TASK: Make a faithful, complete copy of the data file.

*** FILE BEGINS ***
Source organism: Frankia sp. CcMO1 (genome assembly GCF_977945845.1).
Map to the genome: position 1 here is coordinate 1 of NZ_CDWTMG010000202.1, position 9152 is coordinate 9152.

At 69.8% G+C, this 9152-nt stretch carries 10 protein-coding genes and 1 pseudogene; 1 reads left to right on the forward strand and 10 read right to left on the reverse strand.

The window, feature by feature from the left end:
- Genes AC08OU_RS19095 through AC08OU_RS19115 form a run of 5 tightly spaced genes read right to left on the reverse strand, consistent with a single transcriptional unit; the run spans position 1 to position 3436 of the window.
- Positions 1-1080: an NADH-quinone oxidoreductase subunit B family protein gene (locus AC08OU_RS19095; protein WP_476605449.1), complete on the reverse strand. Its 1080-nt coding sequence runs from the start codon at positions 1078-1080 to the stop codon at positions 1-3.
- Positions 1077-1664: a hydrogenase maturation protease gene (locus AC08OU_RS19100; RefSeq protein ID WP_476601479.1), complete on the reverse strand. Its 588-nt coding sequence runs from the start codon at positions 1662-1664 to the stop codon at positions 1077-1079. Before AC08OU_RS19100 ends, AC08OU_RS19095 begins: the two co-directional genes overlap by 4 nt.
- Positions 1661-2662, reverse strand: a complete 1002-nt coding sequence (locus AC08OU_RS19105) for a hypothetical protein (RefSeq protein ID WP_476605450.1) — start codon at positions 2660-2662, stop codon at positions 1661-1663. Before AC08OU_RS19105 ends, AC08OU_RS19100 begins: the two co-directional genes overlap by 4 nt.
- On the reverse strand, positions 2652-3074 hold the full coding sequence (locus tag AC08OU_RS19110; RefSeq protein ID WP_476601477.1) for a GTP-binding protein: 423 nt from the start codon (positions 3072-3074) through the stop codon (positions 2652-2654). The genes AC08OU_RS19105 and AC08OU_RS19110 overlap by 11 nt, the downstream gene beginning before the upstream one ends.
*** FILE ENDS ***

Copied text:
Source organism: Frankia sp. CcMO1 (genome assembly GCF_977945845.1).
Map to the genome: position 1 here is coordinate 1 of NZ_CDWTMG010000202.1, position 9152 is coordinate 9152.

At 69.8% G+C, this 9152-nt stretch carries 10 protein-coding genes and 1 pseudogene; 1 reads left to right on the forward strand and 10 read right to left on the reverse strand.

The window, feature by feature from the left end:
- Genes AC08OU_RS19095 through AC08OU_RS19115 form a run of 5 tightly spaced genes read right to left on the reverse strand, consistent with a single transcriptional unit; the run spans position 1 to position 3436 of the window.
- Positions 1-1080: an NADH-quinone oxidoreductase subunit B family protein gene (locus AC08OU_RS19095; protein WP_476605449.1), complete on the reverse strand. Its 1080-nt coding sequence runs from the start codon at positions 1078-1080 to the stop codon at positions 1-3.
- Positions 1077-1664: a hydrogenase maturation protease gene (locus AC08OU_RS19100; RefSeq protein ID WP_476601479.1), complete on the reverse strand. Its 588-nt coding sequence runs from the start codon at positions 1662-1664 to the stop codon at positions 1077-1079. Before AC08OU_RS19100 ends, AC08OU_RS19095 begins: the two co-directional genes overlap by 4 nt.
- Positions 1661-2662, reverse strand: a complete 1002-nt coding sequence (locus AC08OU_RS19105) for a hypothetical protein (RefSeq protein ID WP_476605450.1) — start codon at positions 2660-2662, stop codon at positions 1661-1663. Before AC08OU_RS19105 ends, AC08OU_RS19100 begins: the two co-directional genes overlap by 4 nt.
- On the reverse strand, positions 2652-3074 hold the full coding sequence (locus tag AC08OU_RS19110; RefSeq protein ID WP_476601477.1) for a GTP-binding protein: 423 nt from the start codon (positions 3072-3074) through the stop codon (positions 2652-2654). The genes AC08OU_RS19105 and AC08OU_RS19110 overlap by 11 nt, the downstream gene beginning before the upstream one ends.